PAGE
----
Running In The Kitchen - Jeremy Emmerson talks to chef Michel Roux Jr
The relationship of fitness and professional cooking has been an inverse one for many-a-year. But these days, it seems that the old adage of “never trust a skinny chef” has run its course and diners have no problem eating the cuisine of a healthy looking chef.
With this in mind, it made me wonder, beyond looking good, what are the other benefits of being a chef in shape? So who better to put my questions to than; Michel Roux Jr. - distance runner and chef of the London restaurant, Le Gavroche? With seventeen marathons under his belt and two Michelin stars to his name I thought I would be in for some good advice!
Michel has always liked running, even enjoying cross-country at school. But when he started working in restaurants he found jogging to be the great stress reliever. In later years, after giving up smoking he gained around 12 kilos. And it was at that point, he decided to get serious about fitness and started marathon running.
Is it only marathons that he runs? How does he fit his training in? Is there another chef that can beat him and are there any other benefits besides being healthy? The chef explains...
G.C. - Do you focus only running on marathons or do you challenge yourself at
other distances too?
My big passion is marathons and I’ve taken part in 17 to date (including Paris, New York, Monaco and Bordeaux) but I also enjoy running shorter distances. This year, after I broke my Cuboid bone whilst training, I had to pull out of the Flora London Marathon, so a couple of months later when it had healed I decided to take part in the Bupa 10K run. I’ve done it once before and really enjoy it.
G.C. - How many days a week do you run?
Even when I'm not training I run two or three times a week for 45 minutes. When I'm preparing for a marathon it’s a lot more.
G.C. - Do you train with or race against any other chefs? If so, who's winning the races?
Yes, I sometimes bump into Gordon Ramsay whilst training in the park – he’s also a keen marathon runner and lives nearby. Of course, there’s always a bit of healthy competition when we’re running in the same marathon, but I usually comfortably beat his time.
G.C. - Many chefs would say that they do not have time to exercise. How do you
work it into your schedule?
I make time for training because it’s important to me. I usually fit it in during the afternoon, between lunch and dinner services.
G.C. - Has your personal health and fitness proved to be a good PR asset? Were you surprised when you got your first piece of press for being in shape?
The media are definitely aware of my fitness regime and marathon running, and this has obviously heightened since my book ‘The marathon chef’ was published. Although at first I may have been surprised at the interest shown, I do think it’s a good thing as it shows we’re becoming more aware of the importance of keeping in shape.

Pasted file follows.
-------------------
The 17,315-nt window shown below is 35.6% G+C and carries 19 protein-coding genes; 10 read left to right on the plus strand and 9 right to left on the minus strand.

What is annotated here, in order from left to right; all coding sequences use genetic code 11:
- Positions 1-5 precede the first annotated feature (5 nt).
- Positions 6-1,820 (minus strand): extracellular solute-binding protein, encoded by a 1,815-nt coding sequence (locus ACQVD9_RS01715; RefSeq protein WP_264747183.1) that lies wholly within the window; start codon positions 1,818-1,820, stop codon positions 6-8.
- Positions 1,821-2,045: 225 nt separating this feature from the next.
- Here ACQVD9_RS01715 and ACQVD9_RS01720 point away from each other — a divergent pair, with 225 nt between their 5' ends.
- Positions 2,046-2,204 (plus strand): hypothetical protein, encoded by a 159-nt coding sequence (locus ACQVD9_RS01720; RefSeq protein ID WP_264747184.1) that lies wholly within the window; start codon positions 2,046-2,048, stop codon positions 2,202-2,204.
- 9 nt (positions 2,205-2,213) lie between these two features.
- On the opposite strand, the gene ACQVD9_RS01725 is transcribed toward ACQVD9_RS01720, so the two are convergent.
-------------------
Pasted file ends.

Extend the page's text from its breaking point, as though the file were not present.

G.C. - Are you as focused on eating healthily as you are on exercise? If so
can you describe what would be a typical breakfast, lunch and dinner?
If I’m going to run in the afternoon, I have a late breakfast of cereal, juice and fruit with perhaps some bread and butter, as it’s bad to run on an empty stomach. After a run I might treat myself to a delicious salad dish, for example an endive and poached egg salad with some bread, which I’ll follow with a little chocolate. For dinner, I’ll have vegetables with pasta or rice, which I sometimes follow with some fruit.
I like to stock up on carbs the week before the race and stick to lighter foods for the last couple of days. The morning of a race I’ll probably have a few slices of bread and butter with jam and perhaps some cereal.
G.C. - Has your healthy eating influenced any of the dishes at Le Gavroche?
There are dishes on the Le Gavroche menu that would benefit a runner’s diet, but Le Gavroche is loved for having held onto the core values of French gastronomy - so what I eat personally and what my customers enjoy are two totally different things.
G.C. - Does staying in shape help with the way you run your kitchen?
Being fit and working out regularly helps keep my energy levels up, which means I’m on top form for running my kitchen. As you know, life in the kitchen is hard going, so it’s hugely important to keep yourself in shape.
G.C. - Do you think the next generation of chefs is being suitably educated towards healthy eating?
I think everyone is more aware of the importance of staying healthy, and I don’t think it is any different for the next generation of chefs – so yes, I think they’re well informed.
G.C. - What would your advice be to the chefs out there that are thinking about getting in better shape?
I would tell them to go for it - running gives me such a buzz and being in shape has really transformed my life. It’s tough at the beginning, especially with our working hours being so unsociable, but once you get going you will see that the positives really outweigh any negatives.